Ole Brook lifter proves he’s special
Garrett Lofton thought he was going shopping Wednesday night. Instead, the medal-winning champion walked in on his own surprise party.
“My mom tricked me into thinking I was going to Walmart,” said Lofton, a gold medalist four times over at the recent 2018 Special Olympics USA Games in Seattle, Washington. “She did the whole trickeroo.”
Instead of groceries, the 22-year-old got applause from his hometown supporters at the Brookhaven Moose Lodge and cake with his image in icing.
Lofton, the son of Charles “Shorty” and Michelle Lofton, brought home four gold medals from Seattle. He wore them proudly around his neck as he thanked friends, family and lodge members for attending the reception.
“His gold was a victory,” Charles Lofton said. “And the lodge has been a big part of it.”
Lofton said his son has been diagnosed with Attention Deficit Hyperactivity Disorder and is on the autism spectrum with Asperger’s Syndrome. That sometimes makes it hard for the young man to fit in socially. That’s changed since he’s been participating in Special Olympics, especially since coming home from Seattle.
“His phone stays blowing up,” he said. “He met a lot of athletes out there. The medals and all are great, but the friendships he’s got out of it is what will last.”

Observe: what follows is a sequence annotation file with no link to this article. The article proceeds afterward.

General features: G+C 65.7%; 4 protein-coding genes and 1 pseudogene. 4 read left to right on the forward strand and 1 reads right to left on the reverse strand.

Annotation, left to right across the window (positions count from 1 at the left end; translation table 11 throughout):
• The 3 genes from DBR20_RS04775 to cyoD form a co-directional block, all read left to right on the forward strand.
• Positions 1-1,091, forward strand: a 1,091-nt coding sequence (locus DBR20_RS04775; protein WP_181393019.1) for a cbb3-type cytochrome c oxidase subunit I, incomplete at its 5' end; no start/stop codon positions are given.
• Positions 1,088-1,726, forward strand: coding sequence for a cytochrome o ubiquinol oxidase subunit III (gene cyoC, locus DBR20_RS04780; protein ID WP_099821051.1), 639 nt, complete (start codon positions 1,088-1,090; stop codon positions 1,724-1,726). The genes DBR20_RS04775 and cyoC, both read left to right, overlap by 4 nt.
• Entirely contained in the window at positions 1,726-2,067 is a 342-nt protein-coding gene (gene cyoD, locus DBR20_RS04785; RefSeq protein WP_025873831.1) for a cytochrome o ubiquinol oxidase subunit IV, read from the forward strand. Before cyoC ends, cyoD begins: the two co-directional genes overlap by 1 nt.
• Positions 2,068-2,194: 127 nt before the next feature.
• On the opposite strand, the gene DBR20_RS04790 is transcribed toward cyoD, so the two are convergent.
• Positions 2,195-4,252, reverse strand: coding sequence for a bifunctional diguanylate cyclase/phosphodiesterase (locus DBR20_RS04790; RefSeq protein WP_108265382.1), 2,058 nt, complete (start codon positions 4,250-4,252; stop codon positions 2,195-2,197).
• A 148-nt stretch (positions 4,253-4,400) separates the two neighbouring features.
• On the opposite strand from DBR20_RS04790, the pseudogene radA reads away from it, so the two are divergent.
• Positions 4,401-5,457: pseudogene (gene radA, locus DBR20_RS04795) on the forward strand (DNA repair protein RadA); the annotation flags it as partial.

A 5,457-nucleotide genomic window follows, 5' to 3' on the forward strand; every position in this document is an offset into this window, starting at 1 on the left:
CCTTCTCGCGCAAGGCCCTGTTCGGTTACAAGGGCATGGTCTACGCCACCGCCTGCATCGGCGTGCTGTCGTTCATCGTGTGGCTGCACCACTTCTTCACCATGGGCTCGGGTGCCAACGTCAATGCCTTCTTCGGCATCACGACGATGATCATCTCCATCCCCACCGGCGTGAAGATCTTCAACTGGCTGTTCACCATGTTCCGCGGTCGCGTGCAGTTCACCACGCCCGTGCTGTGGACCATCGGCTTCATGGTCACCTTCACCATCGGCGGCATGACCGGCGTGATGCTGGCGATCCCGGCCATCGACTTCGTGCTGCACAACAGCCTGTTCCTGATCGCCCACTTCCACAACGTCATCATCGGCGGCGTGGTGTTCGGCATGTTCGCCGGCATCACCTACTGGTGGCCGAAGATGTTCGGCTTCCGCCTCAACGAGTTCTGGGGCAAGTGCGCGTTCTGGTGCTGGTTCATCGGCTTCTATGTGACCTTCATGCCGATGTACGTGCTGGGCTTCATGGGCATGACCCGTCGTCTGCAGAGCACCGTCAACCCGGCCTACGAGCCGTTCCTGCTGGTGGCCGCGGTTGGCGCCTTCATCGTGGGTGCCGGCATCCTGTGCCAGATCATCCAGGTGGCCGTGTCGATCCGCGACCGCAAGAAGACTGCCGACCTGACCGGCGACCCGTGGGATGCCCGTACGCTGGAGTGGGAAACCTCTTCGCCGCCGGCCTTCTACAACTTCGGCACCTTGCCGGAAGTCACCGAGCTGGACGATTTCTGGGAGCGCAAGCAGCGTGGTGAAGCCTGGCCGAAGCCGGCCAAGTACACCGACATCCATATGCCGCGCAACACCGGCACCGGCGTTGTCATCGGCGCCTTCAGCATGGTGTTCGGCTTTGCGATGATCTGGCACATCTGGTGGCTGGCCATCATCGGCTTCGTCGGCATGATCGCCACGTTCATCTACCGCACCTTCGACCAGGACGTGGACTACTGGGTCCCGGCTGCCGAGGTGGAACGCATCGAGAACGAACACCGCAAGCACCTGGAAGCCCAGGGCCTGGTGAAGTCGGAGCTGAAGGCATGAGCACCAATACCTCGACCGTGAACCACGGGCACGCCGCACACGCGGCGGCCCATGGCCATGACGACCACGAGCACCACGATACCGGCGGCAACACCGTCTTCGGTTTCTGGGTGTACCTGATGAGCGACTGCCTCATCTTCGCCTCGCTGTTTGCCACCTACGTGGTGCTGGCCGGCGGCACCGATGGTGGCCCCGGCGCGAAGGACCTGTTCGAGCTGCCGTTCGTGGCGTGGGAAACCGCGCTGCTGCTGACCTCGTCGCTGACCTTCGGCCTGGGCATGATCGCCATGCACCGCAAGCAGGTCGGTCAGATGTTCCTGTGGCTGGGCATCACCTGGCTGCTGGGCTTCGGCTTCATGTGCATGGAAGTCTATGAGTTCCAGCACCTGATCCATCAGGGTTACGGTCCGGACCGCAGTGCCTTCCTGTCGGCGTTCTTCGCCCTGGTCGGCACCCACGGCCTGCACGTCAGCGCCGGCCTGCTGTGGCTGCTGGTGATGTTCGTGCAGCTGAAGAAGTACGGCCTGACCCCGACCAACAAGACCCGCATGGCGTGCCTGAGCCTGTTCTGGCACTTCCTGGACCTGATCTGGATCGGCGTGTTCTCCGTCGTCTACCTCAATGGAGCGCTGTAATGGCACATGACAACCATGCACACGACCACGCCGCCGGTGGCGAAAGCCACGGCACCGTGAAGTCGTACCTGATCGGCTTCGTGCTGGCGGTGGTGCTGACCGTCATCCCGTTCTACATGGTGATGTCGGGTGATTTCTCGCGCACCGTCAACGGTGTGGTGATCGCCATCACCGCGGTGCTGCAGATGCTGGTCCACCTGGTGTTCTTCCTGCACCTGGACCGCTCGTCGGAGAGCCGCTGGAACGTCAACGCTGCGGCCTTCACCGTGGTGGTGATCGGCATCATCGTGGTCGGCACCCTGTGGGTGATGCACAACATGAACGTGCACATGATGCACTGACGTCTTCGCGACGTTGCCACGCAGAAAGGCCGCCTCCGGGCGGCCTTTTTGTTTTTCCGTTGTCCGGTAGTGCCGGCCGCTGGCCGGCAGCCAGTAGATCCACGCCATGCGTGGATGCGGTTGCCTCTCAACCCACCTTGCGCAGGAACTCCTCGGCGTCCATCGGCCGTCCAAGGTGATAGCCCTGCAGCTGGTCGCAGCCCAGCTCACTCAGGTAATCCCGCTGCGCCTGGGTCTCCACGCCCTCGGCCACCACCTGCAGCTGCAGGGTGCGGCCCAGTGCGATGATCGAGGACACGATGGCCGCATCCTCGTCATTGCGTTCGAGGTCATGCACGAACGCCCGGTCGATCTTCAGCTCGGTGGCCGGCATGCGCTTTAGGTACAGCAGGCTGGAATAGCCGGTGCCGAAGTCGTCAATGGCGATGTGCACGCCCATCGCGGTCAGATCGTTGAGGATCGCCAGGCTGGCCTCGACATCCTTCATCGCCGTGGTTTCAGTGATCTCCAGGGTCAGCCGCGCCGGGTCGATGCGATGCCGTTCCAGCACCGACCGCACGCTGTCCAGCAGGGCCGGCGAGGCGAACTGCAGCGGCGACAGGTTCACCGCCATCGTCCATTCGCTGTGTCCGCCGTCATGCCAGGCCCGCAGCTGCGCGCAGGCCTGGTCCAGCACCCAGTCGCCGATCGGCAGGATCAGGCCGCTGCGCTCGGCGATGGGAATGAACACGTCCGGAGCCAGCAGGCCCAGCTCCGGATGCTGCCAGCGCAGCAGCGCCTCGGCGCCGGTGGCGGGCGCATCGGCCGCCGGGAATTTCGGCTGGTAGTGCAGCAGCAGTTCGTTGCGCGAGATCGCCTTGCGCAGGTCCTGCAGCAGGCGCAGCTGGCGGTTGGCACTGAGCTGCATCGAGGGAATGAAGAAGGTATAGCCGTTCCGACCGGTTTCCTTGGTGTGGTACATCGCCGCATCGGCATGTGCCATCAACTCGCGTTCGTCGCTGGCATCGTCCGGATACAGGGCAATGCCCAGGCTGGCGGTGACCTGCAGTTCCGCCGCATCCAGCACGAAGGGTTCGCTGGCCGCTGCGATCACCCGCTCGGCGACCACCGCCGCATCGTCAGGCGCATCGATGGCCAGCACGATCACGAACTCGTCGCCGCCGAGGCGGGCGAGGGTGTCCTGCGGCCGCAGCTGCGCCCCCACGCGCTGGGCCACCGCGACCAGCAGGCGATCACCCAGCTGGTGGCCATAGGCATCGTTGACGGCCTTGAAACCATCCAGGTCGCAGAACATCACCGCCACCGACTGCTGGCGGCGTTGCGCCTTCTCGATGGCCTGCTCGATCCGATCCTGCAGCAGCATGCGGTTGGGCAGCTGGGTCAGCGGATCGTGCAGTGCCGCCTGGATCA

Lofton plans to get back to his workouts soon at Snap Fitness — the Loyal Order of Moose Lodge 1968 gifted him with a membership. He’s eager to outdo his personal best.
“I’m itching to get back,” he said.
In Seattle, he lifted about 160 on bench and squat and 215 on deadlift. Not bad for someone who started out as a 1 pound 5 ounce premie born at 28 weeks.
“It’s pretty impressive what he was able to accomplish,” Charles Lofton said.
Lofton is looking forward to the next summer games at Keesler Air Force Base in Biloxi where he will compete in both powerlifting and basketball. The 5-foot-3 man is paired in basketball with at 6-foot-3 teammate.
“It kind of helps balance it out,” he said.
The Brookhaven Moose Lodge will be there to support him and other special olympians in the competition.
The lodge began providing food for the competitors in the Special Olympics Mississippi Fall Games at Camp Shelby Joint Forces Training Center in 2002 and have been fundraising and contributing to the event every year, said Stephanie Pepper Allen, a past senior regent with the lodge.
Allen said the lodge raises and spends around $6,000 every year to serve at the games. The lodge’s fundraising for 2018 will begin next month.
Lodge member Larry Ratliff, who is on the state board of the Special Olympics, said the Brookhaven Moose will provide about 2,500 meals over a three-day period during the fall games.